Dec. 8, 2006
Regents To Consider UI Clinical And Translational Science Institute
Leaders from the University of Iowa will ask the Board of Regents, State of Iowa at its Dec. 11 meeting in Iowa City to approve the establishment of a new institute dedicated to greater "bench-to-bedside" research: scientific discoveries that lead to patient-based studies conducted in clinical settings.
The Institute for Clinical and Translational Science (ICTS), which would report to the UI Provost, would serve as the academic structure that manages and fosters such research across the university's various colleges and departments. The institute would enable the UI to expand the quantity and quality of clinical trials involving human subjects and also bolster translational research, which generally refers to the process of developing new clinical trials based on the latest scientific advances, as well as assessing and developing new treatments that enhance patient care.
"This represents a new model for pursuing and conducting federal- and industry-sponsored clinical research," said Gary Hunninghake, M.D., senior associate dean for clinical and translational science in the UI Carver College of Medicine. "This Institute would be the center of a statewide clinical and translational research network that will include community physicians and other health care providers. This means that Iowans across the state would have greater access to new therapies and treatments.
"The NIH (National Institutes of Health) has also placed greater emphasis on this type of research, so it's important that we adapt our academic environment in order to compete for NIH funding opportunities and maintain our strengths in biomedical research and patient care," Hunninghake added.
If the institute is approved, Hunninghake will serve as its director.
Key objectives of the ICTS include:
-- Facilitate new, and integrate existing, training programs in multidisciplinary clinical research, involving faculty and staff members from the UI Colleges of Dentistry, Engineering, Liberal Arts and Sciences, Nursing, Pharmacy, Public Health, and the Carver College of Medicine;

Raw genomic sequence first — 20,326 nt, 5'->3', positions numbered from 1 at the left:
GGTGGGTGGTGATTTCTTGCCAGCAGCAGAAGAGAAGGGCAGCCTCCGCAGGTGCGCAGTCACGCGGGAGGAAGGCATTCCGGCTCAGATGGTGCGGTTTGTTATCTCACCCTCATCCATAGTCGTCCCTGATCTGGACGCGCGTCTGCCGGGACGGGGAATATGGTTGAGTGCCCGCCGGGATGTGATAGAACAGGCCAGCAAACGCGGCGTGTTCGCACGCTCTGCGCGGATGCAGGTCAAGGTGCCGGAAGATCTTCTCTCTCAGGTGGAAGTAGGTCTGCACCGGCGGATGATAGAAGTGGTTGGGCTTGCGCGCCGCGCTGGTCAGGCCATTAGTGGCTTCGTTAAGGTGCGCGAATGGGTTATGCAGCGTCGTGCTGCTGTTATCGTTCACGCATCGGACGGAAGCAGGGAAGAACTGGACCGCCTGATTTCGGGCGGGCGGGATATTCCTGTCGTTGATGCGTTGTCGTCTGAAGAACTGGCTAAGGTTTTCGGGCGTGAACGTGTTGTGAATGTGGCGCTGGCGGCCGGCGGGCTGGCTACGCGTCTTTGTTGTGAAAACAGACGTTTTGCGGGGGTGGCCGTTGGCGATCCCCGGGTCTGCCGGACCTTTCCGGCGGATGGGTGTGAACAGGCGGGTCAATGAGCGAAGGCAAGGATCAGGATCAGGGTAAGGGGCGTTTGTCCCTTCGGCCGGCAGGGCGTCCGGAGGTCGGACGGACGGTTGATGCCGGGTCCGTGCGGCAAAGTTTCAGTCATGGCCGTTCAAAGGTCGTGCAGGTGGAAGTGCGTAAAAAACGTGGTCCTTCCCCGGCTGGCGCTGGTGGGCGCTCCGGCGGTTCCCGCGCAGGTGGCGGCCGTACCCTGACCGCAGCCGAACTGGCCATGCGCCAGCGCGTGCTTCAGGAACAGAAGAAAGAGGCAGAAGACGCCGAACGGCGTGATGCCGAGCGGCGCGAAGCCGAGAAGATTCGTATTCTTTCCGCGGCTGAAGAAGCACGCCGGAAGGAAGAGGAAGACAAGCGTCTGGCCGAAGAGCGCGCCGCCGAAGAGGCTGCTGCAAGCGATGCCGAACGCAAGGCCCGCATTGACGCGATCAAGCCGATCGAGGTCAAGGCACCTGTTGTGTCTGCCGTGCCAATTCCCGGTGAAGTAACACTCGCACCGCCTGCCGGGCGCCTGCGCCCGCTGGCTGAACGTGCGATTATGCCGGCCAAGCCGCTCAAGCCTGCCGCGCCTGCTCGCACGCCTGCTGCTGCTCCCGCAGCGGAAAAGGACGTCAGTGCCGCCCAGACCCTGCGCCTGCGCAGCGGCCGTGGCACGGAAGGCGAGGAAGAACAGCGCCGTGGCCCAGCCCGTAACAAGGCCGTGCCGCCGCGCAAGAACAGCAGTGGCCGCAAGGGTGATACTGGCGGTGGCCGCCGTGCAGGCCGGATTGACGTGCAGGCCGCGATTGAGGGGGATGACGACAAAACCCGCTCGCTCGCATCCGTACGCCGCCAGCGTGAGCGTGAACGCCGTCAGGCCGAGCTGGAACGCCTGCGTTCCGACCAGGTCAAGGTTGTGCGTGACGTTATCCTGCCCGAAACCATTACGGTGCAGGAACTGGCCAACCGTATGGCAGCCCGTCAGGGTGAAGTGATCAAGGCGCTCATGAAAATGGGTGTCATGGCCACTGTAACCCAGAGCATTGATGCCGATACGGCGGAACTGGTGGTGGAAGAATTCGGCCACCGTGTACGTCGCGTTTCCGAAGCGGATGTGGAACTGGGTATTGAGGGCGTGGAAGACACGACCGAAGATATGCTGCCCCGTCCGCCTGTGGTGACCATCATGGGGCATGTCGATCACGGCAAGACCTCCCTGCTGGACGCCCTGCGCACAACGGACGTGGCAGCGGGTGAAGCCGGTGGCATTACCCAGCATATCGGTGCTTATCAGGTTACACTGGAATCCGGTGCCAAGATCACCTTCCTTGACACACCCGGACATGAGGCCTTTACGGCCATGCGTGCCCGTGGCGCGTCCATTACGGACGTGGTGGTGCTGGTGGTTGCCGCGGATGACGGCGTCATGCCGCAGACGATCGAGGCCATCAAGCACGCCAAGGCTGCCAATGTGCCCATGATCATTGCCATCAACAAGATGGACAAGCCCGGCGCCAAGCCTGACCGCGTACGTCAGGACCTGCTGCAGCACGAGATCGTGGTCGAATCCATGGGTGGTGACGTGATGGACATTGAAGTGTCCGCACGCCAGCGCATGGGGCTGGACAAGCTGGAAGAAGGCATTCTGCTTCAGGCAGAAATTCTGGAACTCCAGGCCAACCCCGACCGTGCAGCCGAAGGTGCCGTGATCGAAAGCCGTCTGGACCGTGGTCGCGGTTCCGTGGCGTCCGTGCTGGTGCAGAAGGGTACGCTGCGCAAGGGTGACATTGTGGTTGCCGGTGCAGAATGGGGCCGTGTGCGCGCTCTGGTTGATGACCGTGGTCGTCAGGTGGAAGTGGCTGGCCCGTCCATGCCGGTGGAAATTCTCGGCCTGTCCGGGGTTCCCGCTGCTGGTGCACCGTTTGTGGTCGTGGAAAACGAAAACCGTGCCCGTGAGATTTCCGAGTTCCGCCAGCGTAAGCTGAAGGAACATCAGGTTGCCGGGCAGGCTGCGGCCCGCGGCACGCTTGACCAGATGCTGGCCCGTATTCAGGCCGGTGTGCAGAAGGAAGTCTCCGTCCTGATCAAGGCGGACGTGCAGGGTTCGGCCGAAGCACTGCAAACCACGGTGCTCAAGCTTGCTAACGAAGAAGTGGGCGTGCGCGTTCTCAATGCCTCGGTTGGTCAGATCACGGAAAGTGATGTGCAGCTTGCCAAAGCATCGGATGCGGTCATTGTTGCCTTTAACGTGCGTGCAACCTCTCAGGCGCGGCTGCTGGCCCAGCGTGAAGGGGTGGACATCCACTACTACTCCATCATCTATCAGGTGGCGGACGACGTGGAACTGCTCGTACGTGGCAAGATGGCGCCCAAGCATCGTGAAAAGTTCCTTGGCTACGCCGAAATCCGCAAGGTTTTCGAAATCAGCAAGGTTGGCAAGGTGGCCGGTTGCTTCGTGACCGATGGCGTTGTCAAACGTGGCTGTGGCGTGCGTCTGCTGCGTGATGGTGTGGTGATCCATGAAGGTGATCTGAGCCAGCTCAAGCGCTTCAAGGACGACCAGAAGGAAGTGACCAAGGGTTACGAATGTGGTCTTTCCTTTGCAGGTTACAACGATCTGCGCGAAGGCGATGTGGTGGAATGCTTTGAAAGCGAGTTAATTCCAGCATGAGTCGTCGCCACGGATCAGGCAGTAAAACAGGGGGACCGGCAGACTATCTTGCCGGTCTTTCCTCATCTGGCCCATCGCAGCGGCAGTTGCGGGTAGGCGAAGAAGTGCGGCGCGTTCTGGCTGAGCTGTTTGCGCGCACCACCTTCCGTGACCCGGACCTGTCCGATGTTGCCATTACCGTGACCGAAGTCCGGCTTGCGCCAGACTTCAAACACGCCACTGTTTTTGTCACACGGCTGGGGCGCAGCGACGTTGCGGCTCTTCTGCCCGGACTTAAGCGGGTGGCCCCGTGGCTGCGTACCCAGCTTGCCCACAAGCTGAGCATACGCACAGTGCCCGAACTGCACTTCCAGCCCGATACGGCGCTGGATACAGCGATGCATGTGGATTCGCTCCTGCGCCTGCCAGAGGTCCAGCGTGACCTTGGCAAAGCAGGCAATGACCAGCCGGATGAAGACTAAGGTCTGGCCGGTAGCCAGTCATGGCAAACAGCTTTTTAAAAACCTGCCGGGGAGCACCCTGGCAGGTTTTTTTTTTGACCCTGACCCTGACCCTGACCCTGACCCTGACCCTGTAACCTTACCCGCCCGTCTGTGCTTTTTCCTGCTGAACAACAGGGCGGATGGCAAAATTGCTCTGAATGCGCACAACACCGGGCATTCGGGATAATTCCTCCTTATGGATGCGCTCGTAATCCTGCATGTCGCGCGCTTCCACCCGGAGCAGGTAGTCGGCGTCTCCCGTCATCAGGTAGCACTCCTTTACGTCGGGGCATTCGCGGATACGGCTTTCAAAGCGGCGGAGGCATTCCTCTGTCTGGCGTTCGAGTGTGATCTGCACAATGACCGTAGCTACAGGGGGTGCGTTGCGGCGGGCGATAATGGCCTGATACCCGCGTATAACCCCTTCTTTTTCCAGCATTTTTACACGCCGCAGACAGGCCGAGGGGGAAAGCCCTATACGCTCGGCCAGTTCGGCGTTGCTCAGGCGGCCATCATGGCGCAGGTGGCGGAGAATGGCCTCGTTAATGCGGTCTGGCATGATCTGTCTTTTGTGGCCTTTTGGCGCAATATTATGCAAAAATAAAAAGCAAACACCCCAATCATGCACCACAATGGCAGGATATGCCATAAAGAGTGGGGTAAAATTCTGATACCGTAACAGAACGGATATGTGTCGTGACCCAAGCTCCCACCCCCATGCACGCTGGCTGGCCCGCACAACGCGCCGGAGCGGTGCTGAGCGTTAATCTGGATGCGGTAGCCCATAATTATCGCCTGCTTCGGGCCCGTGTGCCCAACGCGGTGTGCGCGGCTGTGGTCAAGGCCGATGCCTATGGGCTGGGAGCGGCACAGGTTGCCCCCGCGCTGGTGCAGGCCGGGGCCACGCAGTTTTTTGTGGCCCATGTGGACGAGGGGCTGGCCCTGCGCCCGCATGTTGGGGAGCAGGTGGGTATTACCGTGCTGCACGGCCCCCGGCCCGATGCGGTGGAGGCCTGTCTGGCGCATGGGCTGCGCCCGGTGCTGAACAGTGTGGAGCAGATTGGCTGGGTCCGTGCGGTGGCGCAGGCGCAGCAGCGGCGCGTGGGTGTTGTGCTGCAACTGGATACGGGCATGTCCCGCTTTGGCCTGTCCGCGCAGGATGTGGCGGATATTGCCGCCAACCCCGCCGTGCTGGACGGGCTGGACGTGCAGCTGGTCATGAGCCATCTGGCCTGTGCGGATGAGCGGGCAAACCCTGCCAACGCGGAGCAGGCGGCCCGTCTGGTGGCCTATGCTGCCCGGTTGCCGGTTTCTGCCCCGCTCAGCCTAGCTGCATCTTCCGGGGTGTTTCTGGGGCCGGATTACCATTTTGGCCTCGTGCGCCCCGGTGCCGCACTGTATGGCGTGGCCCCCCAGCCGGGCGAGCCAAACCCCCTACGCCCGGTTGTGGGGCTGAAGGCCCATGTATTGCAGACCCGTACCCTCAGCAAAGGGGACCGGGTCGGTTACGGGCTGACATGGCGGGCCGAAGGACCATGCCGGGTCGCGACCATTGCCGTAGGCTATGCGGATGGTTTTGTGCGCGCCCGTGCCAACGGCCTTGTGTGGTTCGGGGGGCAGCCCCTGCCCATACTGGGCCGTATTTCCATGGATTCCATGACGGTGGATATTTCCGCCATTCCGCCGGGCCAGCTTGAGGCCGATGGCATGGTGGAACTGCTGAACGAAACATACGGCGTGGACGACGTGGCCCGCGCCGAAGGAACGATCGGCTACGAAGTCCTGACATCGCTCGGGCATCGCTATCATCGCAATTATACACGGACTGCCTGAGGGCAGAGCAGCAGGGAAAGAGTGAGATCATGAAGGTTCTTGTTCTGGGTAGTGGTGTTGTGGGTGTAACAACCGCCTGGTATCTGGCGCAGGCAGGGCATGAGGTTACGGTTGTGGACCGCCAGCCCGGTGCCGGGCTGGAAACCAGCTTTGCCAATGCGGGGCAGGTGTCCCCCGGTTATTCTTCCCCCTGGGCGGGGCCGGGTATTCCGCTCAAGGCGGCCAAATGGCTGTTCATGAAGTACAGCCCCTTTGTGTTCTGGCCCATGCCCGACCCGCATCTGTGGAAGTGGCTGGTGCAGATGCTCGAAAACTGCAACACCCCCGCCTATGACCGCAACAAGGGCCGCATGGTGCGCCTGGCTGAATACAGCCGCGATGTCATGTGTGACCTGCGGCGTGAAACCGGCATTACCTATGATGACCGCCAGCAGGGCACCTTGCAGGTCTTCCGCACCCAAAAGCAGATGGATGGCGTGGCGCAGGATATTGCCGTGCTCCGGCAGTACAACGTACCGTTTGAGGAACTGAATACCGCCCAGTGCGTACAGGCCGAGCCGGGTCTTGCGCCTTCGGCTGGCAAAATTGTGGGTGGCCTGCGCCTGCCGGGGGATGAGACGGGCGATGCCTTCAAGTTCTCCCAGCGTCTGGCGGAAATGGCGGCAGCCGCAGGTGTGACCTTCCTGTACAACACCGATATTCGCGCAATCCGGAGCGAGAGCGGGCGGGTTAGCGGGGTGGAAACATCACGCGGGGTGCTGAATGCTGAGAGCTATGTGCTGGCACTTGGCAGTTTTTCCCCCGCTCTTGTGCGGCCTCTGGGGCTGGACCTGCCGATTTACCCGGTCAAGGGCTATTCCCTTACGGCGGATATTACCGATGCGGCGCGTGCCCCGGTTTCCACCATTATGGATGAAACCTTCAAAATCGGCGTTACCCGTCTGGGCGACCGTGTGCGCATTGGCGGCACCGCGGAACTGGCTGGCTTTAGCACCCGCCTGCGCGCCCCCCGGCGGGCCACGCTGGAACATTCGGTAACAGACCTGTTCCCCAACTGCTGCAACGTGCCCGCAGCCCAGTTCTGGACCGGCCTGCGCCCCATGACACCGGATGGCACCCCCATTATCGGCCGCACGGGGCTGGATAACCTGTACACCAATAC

-- Provide short-term training to scientists interested in clinical and translational science, including community researchers, study coordinators and early-career researchers;
-- Aid in bridging basic and clinical research and bringing discoveries and new treatments to Iowa communities, including partnerships with community-based health care providers to conduct clinical studies;
-- Forge new and strengthen existing partnerships with industry sponsors involved in clinical and translational science.
Currently existing UI centers and institutes that support clinical and translational research, such as the General Clinical Research Center based at UI Hospitals and Clinics, would be incorporated into the new ICTS. Other centers, such as the Holden Comprehensive Cancer Center at the UI, would support the ICTS.
As part of its "Roadmap for Medical Research," the NIH has established a consortium of research institutions that will lead efforts to develop new treatments more efficiently and quickly to patients. Last October, the NIH announced Clinical and Translational Science Awards (CTSAs) totaling approximately $100 million to 12 academic medical centers across the nation, with planning grants awarded to other institutions to help them prepare applications to join the consortium. When fully implemented by 2012, the initiative is expected to provide a total of $500 million annually to 60 academic medical centers that are part of the consortium. A second round of CTSA recipients will be announced in fall 2007.
STORY SOURCE: University of Iowa Health Science Relations, 5143 Westlawn, Iowa City, Iowa 52242-1178
CONTACT: Steve Maravetz, 319-335-8033, firstname.lastname@example.org